Paralegal Profile: Miller Canfield real estate paralegal loves the variety of his busy position

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David Jarvis, paralegal at Miller Canfield, working out of the Grand Rapids office

LEGAL NEWS PHOTO BY CYNTHIA PRICE

by Cynthia Price
Legal News

Paralegals fill positions with many different job descriptions. Some work with just one attorney and are in close contact with him or her on a daily basis, while some others have a set number of projects and tasks to fulfill within a discipline, generally resulting in more autonomy while still operating under attorney supervision.

David Jarvis has the second type of position, working for the Real Estate Practice Group of Miller Canfield, and he loves it.

“I’m able to work fairly independently,” he says, noting that the paperwork he creates is always reviewed before completion. “The attorneys rely on my judgment to know when I  need to consult with them and when not. So far my judgment hasn’t been wrong!”

He likes what he does so well that, as his paralegal career progressed, he set aside plans to do anything else.

While attending the Institute for Paralegal Training in Philadelphia, Jarvis thought that he would probably eventually become a lawyer or pursue another profession. In fact, that idea was behind his choice of specialty at the Institute. “I thought if I specialized in real estate, that would offer the most options for later on. But then, over the years, I really liked doing this, so I never ended up jumping off to another career,” he explains.

Being a paralegal was not his first career choice. The “dairy farmer’s son” from Lapeer, in the Thumb area, originally attended Michigan State University for a degree in Natural Resources. While he feels the agricultural environment was a wonderful backdrop for his upbringing, he adds, “But while growing up, my desire was to say goodbye — to cattle, at least.”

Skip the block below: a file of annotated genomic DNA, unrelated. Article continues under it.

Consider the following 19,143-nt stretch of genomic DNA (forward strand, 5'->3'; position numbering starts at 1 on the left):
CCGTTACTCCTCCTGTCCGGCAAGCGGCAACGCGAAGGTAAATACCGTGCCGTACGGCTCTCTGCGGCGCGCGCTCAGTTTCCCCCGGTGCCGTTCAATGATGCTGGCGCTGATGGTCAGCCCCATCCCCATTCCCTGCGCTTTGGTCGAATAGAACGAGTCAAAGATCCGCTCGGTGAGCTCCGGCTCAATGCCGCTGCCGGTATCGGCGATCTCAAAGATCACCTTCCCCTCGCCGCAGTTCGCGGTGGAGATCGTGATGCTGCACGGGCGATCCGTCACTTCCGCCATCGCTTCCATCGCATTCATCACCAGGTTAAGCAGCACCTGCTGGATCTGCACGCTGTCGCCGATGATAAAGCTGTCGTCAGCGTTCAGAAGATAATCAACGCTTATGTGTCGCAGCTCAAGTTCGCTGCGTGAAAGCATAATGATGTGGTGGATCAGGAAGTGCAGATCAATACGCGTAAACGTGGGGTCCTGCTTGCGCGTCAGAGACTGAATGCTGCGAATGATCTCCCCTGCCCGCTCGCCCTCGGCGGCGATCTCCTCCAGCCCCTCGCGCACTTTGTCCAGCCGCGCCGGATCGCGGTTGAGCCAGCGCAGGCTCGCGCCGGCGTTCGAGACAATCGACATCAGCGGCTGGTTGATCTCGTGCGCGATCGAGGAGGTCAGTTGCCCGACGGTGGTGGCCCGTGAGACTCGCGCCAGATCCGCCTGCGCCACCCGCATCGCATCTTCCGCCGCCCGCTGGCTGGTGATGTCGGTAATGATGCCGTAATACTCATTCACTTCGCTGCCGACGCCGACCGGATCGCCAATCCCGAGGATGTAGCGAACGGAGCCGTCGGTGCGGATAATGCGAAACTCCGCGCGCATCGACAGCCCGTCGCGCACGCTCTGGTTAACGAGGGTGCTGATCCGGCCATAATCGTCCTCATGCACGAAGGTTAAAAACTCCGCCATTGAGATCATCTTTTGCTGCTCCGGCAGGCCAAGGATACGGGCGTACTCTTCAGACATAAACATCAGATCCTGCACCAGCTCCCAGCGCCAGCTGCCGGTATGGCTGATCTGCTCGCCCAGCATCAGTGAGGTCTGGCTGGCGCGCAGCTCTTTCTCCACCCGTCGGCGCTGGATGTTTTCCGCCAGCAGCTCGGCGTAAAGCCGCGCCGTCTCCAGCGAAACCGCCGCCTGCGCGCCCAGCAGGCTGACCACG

At the time of his graduation from MSU, in the recession of the late 1970s, he was unable to find a job at any of the state Natural Resource departments. Then one day he noticed that, in the MSU placement listings, the Institute for Paralegal Training guaranteed graduates a job, or at least a certain number of job interviews.

“My bank account was really getting low,” Jarvis says. “It was really joblessness that led me to it, even though it turned out to be a great thing for me.”

He sold his 1500-plus record album collection to able to afford to attend.

“It was only a four-month program,” he says, “but it was fast and furious .”

He wanted to work in the Detroit area, and was delighted to get a position with Miller Canfield. He remains delighted to this day.

“The real estate and commercial real estate financial attorneys I work with, all the people around me are, and have been since the beginning, bright and capable people with wit and humor. There’s laughter every day, which has kept me doing this.”

Originally, Jarvis’s focus was more on financing. He adds that the bulk of his learning was on-the-job, and at the time there was no formal in-house training, such as now offered by “Miller Canfield University.”

“I learned from tough taskmasters, through hard knocks. People would take you under their wings, but you were constantly learning. The forgiveness afforded me for my mistakes is one of the greatest gifts people at Miller Canfield ever gave me,” he says.